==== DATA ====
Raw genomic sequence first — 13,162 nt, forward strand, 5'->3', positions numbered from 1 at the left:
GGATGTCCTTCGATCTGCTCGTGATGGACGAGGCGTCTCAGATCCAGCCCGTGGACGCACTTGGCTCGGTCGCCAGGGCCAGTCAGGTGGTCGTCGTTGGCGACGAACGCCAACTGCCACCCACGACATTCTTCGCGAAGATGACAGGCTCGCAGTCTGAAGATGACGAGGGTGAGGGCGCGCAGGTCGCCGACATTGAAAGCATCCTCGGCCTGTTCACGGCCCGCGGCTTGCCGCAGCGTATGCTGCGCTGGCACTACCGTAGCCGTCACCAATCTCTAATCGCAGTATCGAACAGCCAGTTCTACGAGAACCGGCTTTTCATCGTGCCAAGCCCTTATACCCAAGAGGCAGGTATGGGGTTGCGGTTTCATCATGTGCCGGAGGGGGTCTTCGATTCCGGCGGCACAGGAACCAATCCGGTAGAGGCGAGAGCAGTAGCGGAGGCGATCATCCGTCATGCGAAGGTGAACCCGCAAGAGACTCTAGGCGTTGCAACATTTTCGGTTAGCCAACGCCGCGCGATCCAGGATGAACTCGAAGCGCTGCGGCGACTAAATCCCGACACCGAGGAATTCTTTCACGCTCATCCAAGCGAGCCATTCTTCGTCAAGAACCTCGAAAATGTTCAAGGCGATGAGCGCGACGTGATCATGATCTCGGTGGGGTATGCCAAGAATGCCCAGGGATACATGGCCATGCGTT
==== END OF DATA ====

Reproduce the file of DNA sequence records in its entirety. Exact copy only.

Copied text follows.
Raw genomic sequence first — 13,162 nt, forward strand, 5'->3', positions numbered from 1 at the left:
GGATGTCCTTCGATCTGCTCGTGATGGACGAGGCGTCTCAGATCCAGCCCGTGGACGCACTTGGCTCGGTCGCCAGGGCCAGTCAGGTGGTCGTCGTTGGCGACGAACGCCAACTGCCACCCACGACATTCTTCGCGAAGATGACAGGCTCGCAGTCTGAAGATGACGAGGGTGAGGGCGCGCAGGTCGCCGACATTGAAAGCATCCTCGGCCTGTTCACGGCCCGCGGCTTGCCGCAGCGTATGCTGCGCTGGCACTACCGTAGCCGTCACCAATCTCTAATCGCAGTATCGAACAGCCAGTTCTACGAGAACCGGCTTTTCATCGTGCCAAGCCCTTATACCCAAGAGGCAGGTATGGGGTTGCGGTTTCATCATGTGCCGGAGGGGGTCTTCGATTCCGGCGGCACAGGAACCAATCCGGTAGAGGCGAGAGCAGTAGCGGAGGCGATCATCCGTCATGCGAAGGTGAACCCGCAAGAGACTCTAGGCGTTGCAACATTTTCGGTTAGCCAACGCCGCGCGATCCAGGATGAACTCGAAGCGCTGCGGCGACTAAATCCCGACACCGAGGAATTCTTTCACGCTCATCCAAGCGAGCCATTCTTCGTCAAGAACCTCGAAAATGTTCAAGGCGATGAGCGCGACGTGATCATGATCTCGGTGGGGTATGCCAAGAATGCCCAGGGATACATGGCCATGCGTT